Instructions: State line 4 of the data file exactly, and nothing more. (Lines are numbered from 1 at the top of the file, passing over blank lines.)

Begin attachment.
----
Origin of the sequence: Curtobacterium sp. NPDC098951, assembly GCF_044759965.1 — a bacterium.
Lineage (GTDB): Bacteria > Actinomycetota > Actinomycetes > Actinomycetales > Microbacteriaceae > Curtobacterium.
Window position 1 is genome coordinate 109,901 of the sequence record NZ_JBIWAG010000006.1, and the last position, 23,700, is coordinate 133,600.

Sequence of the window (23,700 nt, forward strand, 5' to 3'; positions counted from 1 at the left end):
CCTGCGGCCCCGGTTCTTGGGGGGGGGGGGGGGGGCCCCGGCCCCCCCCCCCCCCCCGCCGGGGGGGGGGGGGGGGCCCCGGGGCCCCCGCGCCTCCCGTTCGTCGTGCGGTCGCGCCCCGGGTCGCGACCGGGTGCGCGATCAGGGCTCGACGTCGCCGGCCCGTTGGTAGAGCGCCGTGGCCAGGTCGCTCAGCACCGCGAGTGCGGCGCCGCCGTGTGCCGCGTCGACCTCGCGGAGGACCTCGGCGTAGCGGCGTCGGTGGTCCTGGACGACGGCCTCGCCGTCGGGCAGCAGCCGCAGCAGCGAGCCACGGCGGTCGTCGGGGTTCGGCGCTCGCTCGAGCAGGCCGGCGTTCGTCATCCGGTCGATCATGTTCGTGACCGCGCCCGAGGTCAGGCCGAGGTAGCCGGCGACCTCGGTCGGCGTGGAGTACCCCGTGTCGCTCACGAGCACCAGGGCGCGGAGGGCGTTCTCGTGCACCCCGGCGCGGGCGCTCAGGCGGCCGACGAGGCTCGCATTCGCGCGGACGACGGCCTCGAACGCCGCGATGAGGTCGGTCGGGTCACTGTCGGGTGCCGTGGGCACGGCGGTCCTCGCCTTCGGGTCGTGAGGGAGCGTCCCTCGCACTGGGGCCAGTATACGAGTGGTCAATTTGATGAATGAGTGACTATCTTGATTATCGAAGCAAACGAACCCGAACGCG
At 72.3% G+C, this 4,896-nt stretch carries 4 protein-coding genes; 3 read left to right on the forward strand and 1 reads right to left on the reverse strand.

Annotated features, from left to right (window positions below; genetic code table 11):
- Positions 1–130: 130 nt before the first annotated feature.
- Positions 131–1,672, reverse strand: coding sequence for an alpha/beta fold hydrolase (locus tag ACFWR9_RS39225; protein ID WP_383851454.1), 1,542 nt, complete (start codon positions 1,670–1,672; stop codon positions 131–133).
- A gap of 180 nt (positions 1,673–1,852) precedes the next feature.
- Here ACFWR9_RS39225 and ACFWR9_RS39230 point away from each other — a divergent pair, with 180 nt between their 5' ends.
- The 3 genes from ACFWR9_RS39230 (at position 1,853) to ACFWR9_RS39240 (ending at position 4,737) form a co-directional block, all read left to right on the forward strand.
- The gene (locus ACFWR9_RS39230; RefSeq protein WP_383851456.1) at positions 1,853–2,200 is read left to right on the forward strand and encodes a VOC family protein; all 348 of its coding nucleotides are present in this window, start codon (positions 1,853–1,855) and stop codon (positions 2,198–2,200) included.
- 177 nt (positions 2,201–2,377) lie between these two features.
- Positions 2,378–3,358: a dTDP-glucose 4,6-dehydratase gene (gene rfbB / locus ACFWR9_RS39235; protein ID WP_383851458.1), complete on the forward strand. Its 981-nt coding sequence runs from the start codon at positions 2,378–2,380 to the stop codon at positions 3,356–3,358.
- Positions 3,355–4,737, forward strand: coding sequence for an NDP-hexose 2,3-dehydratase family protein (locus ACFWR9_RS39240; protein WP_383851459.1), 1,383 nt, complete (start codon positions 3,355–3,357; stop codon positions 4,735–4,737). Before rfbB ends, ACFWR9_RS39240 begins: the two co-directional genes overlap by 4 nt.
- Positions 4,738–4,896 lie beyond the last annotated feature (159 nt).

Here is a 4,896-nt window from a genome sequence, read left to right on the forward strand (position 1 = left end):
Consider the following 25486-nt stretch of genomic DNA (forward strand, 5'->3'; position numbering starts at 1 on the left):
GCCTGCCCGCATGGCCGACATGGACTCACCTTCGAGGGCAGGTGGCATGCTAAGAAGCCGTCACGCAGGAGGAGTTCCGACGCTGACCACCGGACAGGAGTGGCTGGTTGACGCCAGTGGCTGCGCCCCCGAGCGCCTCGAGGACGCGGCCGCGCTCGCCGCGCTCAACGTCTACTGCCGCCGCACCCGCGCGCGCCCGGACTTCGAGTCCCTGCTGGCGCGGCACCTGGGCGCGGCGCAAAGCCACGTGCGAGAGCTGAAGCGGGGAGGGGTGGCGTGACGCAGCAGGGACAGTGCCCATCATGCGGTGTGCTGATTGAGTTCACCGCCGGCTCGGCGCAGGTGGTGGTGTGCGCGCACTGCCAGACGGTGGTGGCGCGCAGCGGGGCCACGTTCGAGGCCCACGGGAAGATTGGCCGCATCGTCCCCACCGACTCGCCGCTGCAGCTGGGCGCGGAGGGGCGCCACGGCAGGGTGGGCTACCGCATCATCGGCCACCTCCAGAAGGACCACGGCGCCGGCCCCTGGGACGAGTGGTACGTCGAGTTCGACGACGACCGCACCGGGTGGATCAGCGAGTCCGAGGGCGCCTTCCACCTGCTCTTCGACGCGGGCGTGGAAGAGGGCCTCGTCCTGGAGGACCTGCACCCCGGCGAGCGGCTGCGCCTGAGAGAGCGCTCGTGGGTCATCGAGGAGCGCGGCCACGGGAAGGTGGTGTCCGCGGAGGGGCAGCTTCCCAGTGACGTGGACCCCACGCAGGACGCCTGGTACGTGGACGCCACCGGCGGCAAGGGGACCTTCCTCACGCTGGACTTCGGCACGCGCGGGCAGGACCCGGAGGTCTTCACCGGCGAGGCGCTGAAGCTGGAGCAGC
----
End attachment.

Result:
Sequence of the window (23,700 nt, forward strand, 5' to 3'; positions counted from 1 at the left end):